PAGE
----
Even when pushing the SVR, the experience inside the cabin is focused on enjoying the drive.
After spending a bit of time with the 2020 Jaguar F-Pace SVR on some wintery backroads, I was genuinely taken aback. The SVR is the high-caliber, no-holds-barred performance version of Jaguar’s popular crossover. Since it seems that all anyone wants to buy these days is crossovers, they’re starting to get fun as manufacturers find ways to pack excitement into a utilitarian vehicle. When that happens without compromising functionality, the results can be extremely impressive, and the F-Pace SVR is no exception.
The SVR moniker represents Jaguar’s Special Vehicle Operations division, and it’s their job to take already impressive Jaguars and make them world-class performance vehicles. Typically, you’ll find the Jaguar F-Pace (reviewed here) with one of a couple adequate but fairly tame four cylinders, or a much more spritely 380 horsepower supercharged V6 in the sporty S model. However, the SVR uses Jaguar’s 5.0-liter supercharged V8 that makes a whopping 550 horsepower and 502 lb-ft. of torque at 2,500RPM. Power flows through a precisely tuned and lightning quick eight-speed automatic, with steering wheel mounted paddle shifters for those who feel the need to intervene.
Standing on the go pedal, the SVR rockets to 100km/h in a staggering 4.3 seconds, pushing on strong towards its rated top speed of 283km/h. These are shocking numbers for an SUV, only topped by the likes of the Porsche Macan Turbo and Alfa Romeo Stelvio Quadrifoglio (reviewed here). What’s most impressive is the grace and comfort that the SVR delivers while posting these numbers. Torque vectoring of the rear wheels and an active rear differential, coupled with a rear-biased all-wheel-drive system keeps the F-Pace SVR going exactly where you point it with zero drama.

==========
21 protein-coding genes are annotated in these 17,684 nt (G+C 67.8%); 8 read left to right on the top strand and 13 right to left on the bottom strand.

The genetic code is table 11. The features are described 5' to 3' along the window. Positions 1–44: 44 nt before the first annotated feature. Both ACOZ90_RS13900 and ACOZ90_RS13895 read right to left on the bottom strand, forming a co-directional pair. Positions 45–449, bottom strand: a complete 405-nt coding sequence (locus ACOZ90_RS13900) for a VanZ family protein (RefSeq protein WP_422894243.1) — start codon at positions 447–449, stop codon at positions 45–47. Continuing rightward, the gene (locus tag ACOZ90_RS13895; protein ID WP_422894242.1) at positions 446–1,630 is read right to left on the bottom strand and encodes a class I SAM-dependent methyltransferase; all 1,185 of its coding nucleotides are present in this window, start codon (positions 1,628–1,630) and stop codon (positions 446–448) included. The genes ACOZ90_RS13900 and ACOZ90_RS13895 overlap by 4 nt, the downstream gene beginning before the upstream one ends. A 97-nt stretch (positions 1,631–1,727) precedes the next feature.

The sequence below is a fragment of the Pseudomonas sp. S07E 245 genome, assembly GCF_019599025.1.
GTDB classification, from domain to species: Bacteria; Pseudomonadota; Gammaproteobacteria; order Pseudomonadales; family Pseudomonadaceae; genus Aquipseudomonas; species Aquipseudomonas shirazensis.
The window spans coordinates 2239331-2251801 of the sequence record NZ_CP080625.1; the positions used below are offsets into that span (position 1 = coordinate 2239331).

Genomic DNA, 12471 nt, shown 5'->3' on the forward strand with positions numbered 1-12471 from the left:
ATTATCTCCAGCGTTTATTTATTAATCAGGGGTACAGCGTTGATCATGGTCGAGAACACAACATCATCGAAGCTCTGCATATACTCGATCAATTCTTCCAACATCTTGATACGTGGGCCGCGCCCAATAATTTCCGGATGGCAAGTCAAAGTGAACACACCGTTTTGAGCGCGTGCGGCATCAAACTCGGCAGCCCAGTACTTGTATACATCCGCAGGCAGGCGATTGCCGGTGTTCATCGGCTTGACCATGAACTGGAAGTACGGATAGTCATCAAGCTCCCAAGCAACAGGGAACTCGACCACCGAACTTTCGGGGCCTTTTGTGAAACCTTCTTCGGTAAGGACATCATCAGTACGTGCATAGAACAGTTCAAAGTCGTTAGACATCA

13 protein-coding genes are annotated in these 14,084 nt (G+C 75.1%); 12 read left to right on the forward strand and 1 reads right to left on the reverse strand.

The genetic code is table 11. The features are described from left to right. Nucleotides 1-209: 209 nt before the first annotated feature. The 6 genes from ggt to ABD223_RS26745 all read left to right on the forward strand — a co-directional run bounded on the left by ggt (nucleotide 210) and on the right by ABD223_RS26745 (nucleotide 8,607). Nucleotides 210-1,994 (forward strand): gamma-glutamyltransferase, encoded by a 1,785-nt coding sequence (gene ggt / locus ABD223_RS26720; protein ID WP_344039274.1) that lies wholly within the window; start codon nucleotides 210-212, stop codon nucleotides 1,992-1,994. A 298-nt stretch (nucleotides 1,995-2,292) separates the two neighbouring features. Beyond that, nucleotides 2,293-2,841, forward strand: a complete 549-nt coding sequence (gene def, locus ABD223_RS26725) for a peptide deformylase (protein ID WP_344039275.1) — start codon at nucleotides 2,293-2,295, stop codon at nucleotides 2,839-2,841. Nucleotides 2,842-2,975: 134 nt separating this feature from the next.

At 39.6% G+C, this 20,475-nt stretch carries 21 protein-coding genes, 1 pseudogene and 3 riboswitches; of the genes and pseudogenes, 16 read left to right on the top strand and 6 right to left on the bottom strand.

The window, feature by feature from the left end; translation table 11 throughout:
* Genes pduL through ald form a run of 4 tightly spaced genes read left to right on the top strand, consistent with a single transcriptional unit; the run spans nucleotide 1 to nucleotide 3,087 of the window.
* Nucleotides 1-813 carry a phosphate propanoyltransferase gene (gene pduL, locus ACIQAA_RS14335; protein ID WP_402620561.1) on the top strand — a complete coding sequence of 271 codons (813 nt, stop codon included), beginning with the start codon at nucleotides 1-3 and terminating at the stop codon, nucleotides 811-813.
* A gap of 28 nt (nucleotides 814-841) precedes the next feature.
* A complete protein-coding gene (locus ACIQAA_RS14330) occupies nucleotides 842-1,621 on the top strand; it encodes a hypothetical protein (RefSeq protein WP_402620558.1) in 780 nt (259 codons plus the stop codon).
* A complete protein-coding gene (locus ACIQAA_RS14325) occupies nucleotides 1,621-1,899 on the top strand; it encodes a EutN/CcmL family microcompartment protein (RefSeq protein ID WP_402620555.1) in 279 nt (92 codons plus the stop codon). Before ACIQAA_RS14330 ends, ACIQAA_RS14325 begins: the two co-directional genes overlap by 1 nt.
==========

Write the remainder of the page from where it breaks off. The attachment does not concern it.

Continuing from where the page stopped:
The dynamic dampers and stiffer rate springs keep bounce and lean to a minimum; and somehow the team at SVR have broken the code and managed to build a platform that not only delivers impressive control for high-performance driving, but also outstanding comfort and smoothness, even in the most aggressive Dynamic driving mode. The suspension always seems to be just right for the situation, whether you’re tearing up corners or just grinding through a commute – I don’t think I’ve come across any other vehicle that feels so good at both ends of the driving spectrum.
Even when pushing the SVR, the experience inside the cabin is focused on enjoying the drive. Wind and road noise is all but eliminated, and the Jaguar is always the perfect picture of composure. The electric power steering is well-weighted and provides plenty of engaging feedback without being a burden, and the oversized brakes (compared to a regular F-Pace) haul the SVR down to a stop with authority. One interesting quirk about the brakes is that they do squeal under light use. We noticed the same with the Range Rover Sport SVR (reviewed here), and can only conclude that the brake pads are formulated for aggressive stops, so when granny-driving around town they tend to protest a bit.
It may seem a bit silly, but one of the reasons I didn’t want to stop driving this SUV is the sound. First there’s the supercharger whine from the front end, which is then totally overpowered by the exhaust blasting out of four big crude chrome tips – exactly what they should be on a performance machine like this. The sound that emits from those tips is like nothing else, it’s just a symphony that barks, crackles and pops ostentatiously, if you have a soul, you can’t help but smile.